Turkish venture set to offer air taxis in 2008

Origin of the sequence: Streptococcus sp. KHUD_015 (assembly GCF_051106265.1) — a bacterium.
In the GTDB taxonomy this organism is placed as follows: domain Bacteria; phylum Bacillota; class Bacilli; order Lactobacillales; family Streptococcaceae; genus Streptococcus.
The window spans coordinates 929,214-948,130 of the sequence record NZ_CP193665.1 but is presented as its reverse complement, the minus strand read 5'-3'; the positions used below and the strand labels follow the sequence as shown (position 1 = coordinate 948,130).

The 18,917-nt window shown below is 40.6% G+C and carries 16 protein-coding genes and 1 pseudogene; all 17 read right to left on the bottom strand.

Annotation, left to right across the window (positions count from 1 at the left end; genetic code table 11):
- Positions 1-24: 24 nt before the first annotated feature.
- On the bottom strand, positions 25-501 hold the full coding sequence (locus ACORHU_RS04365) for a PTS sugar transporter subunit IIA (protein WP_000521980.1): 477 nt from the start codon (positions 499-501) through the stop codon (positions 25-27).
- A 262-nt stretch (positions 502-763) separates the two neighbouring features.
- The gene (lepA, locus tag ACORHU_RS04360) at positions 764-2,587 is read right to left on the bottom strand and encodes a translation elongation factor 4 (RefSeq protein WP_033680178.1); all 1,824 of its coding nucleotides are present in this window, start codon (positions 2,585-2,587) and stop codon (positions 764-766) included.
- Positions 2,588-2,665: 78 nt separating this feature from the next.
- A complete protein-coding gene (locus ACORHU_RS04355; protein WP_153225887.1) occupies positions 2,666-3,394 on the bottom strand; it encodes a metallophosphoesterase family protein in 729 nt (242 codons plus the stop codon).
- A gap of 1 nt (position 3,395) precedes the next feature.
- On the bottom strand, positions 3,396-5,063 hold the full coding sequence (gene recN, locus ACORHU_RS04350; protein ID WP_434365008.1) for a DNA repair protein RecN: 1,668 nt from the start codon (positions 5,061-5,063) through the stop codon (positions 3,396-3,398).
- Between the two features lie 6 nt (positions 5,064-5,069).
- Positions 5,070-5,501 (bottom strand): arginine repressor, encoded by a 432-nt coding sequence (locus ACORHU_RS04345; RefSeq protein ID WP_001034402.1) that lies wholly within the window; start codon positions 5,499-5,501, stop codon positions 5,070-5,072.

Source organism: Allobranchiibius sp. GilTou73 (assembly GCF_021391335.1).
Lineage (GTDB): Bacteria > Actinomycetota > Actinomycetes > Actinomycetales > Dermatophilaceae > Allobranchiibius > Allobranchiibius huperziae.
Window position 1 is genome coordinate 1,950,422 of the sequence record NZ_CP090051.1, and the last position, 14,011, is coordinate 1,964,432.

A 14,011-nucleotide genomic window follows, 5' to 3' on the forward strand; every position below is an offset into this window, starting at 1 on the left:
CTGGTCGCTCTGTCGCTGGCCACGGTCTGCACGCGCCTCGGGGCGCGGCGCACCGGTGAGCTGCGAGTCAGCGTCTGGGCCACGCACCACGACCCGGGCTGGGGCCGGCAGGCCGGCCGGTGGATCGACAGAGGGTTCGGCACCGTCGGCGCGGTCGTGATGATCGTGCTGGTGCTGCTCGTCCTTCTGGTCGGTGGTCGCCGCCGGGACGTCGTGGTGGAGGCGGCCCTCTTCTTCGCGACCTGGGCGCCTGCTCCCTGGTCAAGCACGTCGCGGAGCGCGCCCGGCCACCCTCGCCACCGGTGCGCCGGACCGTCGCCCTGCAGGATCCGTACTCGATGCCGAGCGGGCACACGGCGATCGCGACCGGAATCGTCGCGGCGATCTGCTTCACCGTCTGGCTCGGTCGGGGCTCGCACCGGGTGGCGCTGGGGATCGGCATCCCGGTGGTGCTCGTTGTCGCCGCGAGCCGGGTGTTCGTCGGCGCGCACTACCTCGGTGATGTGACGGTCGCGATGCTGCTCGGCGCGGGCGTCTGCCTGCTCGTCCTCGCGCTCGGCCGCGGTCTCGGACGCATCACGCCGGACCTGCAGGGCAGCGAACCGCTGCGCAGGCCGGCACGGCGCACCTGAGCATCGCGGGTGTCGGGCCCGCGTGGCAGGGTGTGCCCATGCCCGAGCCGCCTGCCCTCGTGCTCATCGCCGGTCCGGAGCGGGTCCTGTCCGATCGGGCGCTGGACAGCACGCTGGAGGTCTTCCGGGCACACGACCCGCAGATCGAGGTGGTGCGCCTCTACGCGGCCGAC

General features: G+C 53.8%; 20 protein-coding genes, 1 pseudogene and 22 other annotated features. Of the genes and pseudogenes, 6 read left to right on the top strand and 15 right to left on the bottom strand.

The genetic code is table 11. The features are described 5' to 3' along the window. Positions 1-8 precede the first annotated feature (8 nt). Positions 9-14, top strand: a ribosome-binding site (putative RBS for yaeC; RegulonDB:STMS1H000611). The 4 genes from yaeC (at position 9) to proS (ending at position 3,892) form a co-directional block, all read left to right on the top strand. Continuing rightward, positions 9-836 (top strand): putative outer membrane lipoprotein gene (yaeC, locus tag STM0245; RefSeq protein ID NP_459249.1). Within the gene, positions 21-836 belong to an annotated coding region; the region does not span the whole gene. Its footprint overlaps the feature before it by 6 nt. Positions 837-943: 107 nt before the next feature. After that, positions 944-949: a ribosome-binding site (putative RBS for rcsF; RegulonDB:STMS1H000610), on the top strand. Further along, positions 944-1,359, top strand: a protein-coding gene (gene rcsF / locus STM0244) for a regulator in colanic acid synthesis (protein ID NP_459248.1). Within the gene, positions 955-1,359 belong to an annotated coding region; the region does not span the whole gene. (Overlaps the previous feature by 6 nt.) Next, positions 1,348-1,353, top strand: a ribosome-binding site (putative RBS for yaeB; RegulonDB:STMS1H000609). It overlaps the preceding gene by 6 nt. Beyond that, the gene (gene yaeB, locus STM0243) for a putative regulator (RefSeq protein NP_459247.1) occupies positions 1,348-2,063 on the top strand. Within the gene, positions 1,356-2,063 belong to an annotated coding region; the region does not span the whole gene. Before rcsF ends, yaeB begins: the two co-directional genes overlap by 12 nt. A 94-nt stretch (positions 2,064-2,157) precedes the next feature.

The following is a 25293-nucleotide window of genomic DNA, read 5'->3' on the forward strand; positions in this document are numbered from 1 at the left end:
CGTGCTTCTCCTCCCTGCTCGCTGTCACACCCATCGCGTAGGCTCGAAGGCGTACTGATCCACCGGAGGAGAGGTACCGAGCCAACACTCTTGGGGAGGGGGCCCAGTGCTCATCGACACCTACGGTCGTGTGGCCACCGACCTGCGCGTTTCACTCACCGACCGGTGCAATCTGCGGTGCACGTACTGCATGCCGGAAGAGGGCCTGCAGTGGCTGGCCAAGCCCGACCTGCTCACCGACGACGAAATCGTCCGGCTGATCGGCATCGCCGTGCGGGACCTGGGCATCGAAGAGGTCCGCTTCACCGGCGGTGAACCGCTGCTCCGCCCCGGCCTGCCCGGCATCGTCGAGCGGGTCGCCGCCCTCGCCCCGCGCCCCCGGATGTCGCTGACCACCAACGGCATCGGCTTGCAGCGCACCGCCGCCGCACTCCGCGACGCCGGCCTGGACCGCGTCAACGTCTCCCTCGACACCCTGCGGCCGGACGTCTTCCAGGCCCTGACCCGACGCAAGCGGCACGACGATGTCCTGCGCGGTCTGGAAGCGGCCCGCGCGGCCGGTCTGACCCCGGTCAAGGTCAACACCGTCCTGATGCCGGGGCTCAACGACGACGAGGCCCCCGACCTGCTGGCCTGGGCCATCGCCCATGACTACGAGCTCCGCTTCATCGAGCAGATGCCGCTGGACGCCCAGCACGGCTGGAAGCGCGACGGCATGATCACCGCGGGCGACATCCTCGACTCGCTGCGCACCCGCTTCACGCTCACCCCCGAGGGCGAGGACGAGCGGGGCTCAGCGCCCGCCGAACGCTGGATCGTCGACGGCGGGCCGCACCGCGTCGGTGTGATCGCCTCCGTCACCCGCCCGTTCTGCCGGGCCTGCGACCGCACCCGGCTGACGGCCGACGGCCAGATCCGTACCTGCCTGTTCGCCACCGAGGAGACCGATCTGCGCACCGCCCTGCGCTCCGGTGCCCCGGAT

LONDON (Reuters) – Turkey will beat Western Europe in the race to offer air taxis using a new breed of smaller, cheaper business jets under a deal announced yesterday which aims to fly up to 180 of the planes starting in early 2008. Turkish luxury goods firm Atasay and Luxembourg-based firm ETIRC Aviation have agreed to form a venture which will offer on-demand, direct flights within Turkey and into neighboring countries. «The two companies will establish a joint venture which will see the purchase of 120 very light jets (VLJs) such as the Eclipse 500, with options for a further 60,» they said in a statement. «We will have access to the right fields, the right slots,» ETIRC Aviation Chief Executive Roel Pieper, a former executive at computer firm Compaq, told Reuters in a telephone interview. The idea of air taxis is to take small planes typically carrying four passengers and tap into the many airports where larger planes cannot or do not land, thereby avoiding crowded major airports. Pieper said there were more than 1,000 such airports in Europe alone. «Flights from any local airport can be booked to any other local airport in the region at costs in line with current business class travel, but at times and locations of (the customer’s) choosing,» the companies said. The business will provide airlines and entrepreneurs with the infrastructure required to roll out jet taxi services across Europe rapidly. «The company already has substantial financing in place to purchase up to 300 VLJs,» Pieper said. He stated that the Turkish government would be a customer along with business people criss-crossing Turkey using smaller airports, including military air fields. Atasay Chief Executive Cihan Kamer said Turkey would be getting a jump on Europe and provide a boost to its economy. «I believe that the introduction of on-demand jet taxi service in Turkey will be as revolutionary for business as the introduction of the cellphone,» he said in the statement. Pieper told Reuters that ETIRC took delivery of Europe’s first Eclipse 500 jet last week. VLJs are a new type of plane that are a fraction of the cost of traditional, larger business jets, with some models expected to sell for less than $2 million. Florida-based firm DayJet took delivery of three Eclipse jets in March and expects to begin air taxi services in the second quarter of this year. It has placed orders for 239 Eclipse jets with options to buy 70 more over the next two years.